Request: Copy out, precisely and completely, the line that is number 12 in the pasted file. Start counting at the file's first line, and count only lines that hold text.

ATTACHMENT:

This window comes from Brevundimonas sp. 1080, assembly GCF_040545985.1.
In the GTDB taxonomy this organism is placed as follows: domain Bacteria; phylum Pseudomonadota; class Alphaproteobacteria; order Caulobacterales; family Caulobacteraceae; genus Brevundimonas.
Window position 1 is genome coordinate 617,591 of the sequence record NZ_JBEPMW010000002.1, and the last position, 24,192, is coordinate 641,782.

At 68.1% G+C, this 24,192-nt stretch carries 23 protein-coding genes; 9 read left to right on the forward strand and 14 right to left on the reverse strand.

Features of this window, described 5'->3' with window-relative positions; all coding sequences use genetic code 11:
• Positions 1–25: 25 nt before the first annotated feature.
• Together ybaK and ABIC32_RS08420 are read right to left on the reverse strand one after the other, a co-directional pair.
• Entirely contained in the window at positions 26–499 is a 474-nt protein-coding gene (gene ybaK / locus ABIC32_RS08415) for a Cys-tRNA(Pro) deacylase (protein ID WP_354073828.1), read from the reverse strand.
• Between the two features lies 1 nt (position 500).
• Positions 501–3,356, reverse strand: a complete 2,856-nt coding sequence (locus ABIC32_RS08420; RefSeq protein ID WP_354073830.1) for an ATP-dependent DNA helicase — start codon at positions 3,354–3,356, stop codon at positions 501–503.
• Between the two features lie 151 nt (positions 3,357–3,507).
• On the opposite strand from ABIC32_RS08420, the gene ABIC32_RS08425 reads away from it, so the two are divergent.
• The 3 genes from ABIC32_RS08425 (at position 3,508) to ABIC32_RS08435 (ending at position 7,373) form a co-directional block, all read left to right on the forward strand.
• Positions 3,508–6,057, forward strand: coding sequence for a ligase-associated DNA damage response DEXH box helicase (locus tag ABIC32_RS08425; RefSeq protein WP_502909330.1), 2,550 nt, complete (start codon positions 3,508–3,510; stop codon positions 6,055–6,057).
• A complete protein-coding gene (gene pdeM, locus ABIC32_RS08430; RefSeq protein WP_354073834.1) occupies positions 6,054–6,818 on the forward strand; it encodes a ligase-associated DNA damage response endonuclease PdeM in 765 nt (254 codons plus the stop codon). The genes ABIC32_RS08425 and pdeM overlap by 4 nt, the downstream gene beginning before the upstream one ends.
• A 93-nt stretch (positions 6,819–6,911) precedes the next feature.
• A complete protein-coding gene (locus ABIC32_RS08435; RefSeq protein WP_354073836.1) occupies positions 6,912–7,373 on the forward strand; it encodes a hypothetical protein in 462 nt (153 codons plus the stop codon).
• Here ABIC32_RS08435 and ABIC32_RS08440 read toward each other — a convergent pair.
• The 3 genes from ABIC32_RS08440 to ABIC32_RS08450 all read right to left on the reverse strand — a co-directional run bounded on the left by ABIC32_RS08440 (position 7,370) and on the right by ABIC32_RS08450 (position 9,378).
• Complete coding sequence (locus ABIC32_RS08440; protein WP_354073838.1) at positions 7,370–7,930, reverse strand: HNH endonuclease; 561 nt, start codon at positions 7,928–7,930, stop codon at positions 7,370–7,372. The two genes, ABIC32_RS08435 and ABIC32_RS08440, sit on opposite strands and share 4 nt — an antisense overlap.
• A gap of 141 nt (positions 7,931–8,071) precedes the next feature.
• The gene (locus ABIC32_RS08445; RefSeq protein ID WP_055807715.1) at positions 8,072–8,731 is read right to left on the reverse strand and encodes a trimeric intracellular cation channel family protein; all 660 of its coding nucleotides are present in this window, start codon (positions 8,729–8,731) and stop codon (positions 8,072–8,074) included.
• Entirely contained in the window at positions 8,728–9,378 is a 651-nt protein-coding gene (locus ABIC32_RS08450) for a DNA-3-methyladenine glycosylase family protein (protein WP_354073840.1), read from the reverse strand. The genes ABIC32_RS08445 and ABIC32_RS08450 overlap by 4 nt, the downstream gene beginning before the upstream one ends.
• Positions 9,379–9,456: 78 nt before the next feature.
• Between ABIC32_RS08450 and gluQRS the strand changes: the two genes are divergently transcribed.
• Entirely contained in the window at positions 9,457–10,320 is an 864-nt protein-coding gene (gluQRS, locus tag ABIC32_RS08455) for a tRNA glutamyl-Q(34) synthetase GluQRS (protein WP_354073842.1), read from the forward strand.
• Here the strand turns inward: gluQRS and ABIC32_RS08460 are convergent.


• On the opposite strand from ABIC32_RS08420, the gene ABIC32_RS08425 reads away from it, so the two are divergent.